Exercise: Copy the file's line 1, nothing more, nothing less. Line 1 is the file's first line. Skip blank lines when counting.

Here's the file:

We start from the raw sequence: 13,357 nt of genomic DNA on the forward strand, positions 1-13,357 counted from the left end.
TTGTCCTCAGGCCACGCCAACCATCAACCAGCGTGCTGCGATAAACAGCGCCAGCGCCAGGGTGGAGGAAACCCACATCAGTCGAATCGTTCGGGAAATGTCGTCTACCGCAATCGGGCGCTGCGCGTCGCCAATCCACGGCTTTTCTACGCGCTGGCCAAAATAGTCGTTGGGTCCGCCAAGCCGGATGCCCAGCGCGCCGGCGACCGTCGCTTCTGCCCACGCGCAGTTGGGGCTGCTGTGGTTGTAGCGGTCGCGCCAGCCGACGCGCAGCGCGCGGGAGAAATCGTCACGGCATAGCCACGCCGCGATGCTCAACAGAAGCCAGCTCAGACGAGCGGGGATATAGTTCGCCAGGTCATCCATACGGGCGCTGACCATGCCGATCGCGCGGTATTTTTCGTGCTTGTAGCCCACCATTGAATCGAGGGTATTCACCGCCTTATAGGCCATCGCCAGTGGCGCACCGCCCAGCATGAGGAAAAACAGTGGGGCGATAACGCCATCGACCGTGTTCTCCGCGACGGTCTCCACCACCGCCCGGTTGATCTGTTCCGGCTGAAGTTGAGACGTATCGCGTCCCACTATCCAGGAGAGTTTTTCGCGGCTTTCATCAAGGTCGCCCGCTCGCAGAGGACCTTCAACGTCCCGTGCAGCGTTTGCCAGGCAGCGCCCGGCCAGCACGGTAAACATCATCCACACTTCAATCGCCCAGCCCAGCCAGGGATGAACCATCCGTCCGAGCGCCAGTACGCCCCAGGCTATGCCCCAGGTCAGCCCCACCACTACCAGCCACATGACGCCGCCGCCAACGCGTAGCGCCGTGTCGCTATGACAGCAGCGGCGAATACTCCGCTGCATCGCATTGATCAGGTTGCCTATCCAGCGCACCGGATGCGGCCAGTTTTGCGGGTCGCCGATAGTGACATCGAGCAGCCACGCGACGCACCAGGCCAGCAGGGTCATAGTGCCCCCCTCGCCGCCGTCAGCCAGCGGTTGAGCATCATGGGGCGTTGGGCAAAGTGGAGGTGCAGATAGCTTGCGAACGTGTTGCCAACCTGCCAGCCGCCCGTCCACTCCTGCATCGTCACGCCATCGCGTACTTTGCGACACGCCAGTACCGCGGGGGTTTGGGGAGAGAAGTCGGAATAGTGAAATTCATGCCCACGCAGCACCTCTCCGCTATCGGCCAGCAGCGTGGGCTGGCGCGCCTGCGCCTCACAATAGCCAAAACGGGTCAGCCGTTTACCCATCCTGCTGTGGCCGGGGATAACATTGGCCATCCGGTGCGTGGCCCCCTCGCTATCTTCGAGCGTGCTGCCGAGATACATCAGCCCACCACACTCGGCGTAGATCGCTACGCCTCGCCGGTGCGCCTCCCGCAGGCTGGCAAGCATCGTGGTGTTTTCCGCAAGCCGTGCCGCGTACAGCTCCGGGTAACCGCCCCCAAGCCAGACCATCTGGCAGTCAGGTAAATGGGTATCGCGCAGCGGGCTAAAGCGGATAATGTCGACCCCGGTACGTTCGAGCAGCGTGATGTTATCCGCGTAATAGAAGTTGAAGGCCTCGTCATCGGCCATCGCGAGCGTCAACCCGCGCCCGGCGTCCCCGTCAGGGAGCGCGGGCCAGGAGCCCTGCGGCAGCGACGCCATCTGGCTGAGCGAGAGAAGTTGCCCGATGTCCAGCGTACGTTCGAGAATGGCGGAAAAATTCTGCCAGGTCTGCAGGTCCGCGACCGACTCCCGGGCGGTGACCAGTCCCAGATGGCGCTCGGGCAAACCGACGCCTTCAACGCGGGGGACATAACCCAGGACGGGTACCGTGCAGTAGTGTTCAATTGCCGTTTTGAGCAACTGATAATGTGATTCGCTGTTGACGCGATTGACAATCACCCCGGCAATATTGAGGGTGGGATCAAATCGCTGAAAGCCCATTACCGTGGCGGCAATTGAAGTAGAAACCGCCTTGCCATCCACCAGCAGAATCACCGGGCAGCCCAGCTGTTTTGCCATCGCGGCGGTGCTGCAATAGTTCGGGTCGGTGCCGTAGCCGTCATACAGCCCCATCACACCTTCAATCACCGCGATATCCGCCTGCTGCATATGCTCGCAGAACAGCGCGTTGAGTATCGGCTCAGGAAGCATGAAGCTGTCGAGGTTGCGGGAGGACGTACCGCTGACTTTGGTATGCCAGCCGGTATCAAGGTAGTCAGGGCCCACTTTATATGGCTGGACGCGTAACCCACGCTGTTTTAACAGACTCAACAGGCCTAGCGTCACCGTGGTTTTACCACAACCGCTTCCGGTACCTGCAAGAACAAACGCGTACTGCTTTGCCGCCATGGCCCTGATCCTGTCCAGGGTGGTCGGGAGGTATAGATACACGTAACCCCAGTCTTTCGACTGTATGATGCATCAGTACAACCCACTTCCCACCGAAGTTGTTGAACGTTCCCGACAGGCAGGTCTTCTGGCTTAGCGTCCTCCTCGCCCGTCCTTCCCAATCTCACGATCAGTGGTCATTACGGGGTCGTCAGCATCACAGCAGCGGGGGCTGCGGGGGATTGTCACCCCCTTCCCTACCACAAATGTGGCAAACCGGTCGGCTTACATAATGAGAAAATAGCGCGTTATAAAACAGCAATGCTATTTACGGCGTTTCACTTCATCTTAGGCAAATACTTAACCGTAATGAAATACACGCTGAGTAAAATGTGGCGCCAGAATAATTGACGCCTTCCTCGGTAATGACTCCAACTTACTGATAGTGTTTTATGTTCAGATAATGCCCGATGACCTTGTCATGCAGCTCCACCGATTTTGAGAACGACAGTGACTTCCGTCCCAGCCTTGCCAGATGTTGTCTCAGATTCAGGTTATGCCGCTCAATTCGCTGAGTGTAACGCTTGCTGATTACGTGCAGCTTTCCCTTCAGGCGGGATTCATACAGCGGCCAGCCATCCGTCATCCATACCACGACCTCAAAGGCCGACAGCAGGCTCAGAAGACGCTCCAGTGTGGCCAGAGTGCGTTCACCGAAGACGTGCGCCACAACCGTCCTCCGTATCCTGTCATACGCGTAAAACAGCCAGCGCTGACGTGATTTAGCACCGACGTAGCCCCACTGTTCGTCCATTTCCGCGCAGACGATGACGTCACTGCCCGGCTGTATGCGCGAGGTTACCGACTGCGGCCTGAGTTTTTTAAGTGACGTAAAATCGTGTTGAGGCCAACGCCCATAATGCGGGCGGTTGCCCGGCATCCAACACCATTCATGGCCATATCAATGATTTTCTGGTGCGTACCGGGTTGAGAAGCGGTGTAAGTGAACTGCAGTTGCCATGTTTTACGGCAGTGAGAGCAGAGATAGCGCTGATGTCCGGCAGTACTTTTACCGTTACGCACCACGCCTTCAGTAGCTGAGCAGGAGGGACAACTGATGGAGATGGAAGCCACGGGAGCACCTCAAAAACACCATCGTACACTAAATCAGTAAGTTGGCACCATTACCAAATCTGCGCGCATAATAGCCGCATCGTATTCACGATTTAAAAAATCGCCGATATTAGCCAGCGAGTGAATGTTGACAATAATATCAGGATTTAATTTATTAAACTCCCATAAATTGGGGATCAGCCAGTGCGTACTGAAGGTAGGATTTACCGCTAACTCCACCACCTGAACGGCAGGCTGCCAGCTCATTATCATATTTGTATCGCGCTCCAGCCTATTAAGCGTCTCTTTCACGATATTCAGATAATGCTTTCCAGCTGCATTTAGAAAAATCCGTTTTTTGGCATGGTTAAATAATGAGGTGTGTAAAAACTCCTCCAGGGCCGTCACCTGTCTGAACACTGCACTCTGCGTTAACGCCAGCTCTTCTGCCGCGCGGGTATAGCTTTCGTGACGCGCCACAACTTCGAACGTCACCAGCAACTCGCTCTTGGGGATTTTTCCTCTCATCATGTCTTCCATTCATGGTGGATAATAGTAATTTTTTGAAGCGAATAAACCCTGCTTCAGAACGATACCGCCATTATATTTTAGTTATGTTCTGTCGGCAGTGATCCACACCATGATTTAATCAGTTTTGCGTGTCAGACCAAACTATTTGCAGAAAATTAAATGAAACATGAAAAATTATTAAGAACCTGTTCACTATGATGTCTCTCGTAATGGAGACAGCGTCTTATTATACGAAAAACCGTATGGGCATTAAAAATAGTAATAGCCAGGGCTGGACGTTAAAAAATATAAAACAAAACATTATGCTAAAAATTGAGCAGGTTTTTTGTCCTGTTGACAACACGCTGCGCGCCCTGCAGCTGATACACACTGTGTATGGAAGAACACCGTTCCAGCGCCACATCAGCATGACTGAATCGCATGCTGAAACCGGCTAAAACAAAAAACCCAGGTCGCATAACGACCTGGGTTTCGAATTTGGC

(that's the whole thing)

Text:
We start from the raw sequence: 13,357 nt of genomic DNA on the forward strand, positions 1-13,357 counted from the left end.